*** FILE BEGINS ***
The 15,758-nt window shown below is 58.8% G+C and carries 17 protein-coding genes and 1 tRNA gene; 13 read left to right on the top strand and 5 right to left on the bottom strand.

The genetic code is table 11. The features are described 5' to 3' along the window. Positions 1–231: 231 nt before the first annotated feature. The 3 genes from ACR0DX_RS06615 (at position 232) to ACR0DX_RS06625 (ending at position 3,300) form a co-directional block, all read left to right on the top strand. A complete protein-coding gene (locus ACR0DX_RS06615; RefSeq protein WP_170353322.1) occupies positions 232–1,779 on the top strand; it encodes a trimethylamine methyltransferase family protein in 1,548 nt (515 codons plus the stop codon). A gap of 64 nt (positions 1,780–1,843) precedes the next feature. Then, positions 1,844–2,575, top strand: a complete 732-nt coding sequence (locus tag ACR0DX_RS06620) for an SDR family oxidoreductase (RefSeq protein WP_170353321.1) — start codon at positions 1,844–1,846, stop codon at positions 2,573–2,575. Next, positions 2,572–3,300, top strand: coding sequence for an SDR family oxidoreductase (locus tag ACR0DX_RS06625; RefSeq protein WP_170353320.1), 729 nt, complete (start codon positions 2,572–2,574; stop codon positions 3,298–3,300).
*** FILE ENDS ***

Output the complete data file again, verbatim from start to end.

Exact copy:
The 15,758-nt window shown below is 58.8% G+C and carries 17 protein-coding genes and 1 tRNA gene; 13 read left to right on the top strand and 5 right to left on the bottom strand.

The genetic code is table 11. The features are described 5' to 3' along the window. Positions 1–231: 231 nt before the first annotated feature. The 3 genes from ACR0DX_RS06615 (at position 232) to ACR0DX_RS06625 (ending at position 3,300) form a co-directional block, all read left to right on the top strand. A complete protein-coding gene (locus ACR0DX_RS06615; RefSeq protein WP_170353322.1) occupies positions 232–1,779 on the top strand; it encodes a trimethylamine methyltransferase family protein in 1,548 nt (515 codons plus the stop codon). A gap of 64 nt (positions 1,780–1,843) precedes the next feature. Then, positions 1,844–2,575, top strand: a complete 732-nt coding sequence (locus tag ACR0DX_RS06620) for an SDR family oxidoreductase (RefSeq protein WP_170353321.1) — start codon at positions 1,844–1,846, stop codon at positions 2,573–2,575. Next, positions 2,572–3,300, top strand: coding sequence for an SDR family oxidoreductase (locus tag ACR0DX_RS06625; RefSeq protein WP_170353320.1), 729 nt, complete (start codon positions 2,572–2,574; stop codon positions 3,298–3,300).